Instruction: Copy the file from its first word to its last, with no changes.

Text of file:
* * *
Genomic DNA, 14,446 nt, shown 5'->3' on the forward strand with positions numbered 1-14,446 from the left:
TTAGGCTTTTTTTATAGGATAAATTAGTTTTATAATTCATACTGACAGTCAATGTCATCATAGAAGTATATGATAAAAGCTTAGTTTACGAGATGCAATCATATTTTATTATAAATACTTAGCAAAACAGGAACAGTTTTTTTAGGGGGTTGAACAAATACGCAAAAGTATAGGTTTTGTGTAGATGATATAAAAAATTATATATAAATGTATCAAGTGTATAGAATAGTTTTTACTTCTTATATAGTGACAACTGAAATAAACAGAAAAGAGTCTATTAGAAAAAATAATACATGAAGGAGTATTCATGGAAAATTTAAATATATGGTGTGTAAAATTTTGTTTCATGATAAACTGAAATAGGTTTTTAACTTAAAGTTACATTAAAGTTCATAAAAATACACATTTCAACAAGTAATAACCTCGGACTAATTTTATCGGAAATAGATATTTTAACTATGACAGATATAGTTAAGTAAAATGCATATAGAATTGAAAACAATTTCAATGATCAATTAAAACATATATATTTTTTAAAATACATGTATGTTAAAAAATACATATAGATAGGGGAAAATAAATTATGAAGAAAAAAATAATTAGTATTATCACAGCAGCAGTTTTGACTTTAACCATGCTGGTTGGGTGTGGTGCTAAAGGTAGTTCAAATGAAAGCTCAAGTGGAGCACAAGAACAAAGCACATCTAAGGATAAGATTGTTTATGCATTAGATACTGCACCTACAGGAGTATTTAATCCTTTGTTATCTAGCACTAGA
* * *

Genomic DNA, 14,446 nt, shown 5'->3' on the forward strand with positions numbered 1-14,446 from the left:
TTAGGCTTTTTTTATAGGATAAATTAGTTTTATAATTCATACTGACAGTCAATGTCATCATAGAAGTATATGATAAAAGCTTAGTTTACGAGATGCAATCATATTTTATTATAAATACTTAGCAAAACAGGAACAGTTTTTTTAGGGGGTTGAACAAATACGCAAAAGTATAGGTTTTGTGTAGATGATATAAAAAATTATATATAAATGTATCAAGTGTATAGAATAGTTTTTACTTCTTATATAGTGACAACTGAAATAAACAGAAAAGAGTCTATTAGAAAAAATAATACATGAAGGAGTATTCATGGAAAATTTAAATATATGGTGTGTAAAATTTTGTTTCATGATAAACTGAAATAGGTTTTTAACTTAAAGTTACATTAAAGTTCATAAAAATACACATTTCAACAAGTAATAACCTCGGACTAATTTTATCGGAAATAGATATTTTAACTATGACAGATATAGTTAAGTAAAATGCATATAGAATTGAAAACAATTTCAATGATCAATTAAAACATATATATTTTTTAAAATACATGTATGTTAAAAAATACATATAGATAGGGGAAAATAAATTATGAAGAAAAAAATAATTAGTATTATCACAGCAGCAGTTTTGACTTTAACCATGCTGGTTGGGTGTGGTGCTAAAGGTAGTTCAAATGAAAGCTCAAGTGGAGCACAAGAACAAAGCACATCTAAGGATAAGATTGTTTATGCATTAGATACTGCACCTACAGGAGTATTTAATCCTTTGTTATCTAGCACTAGA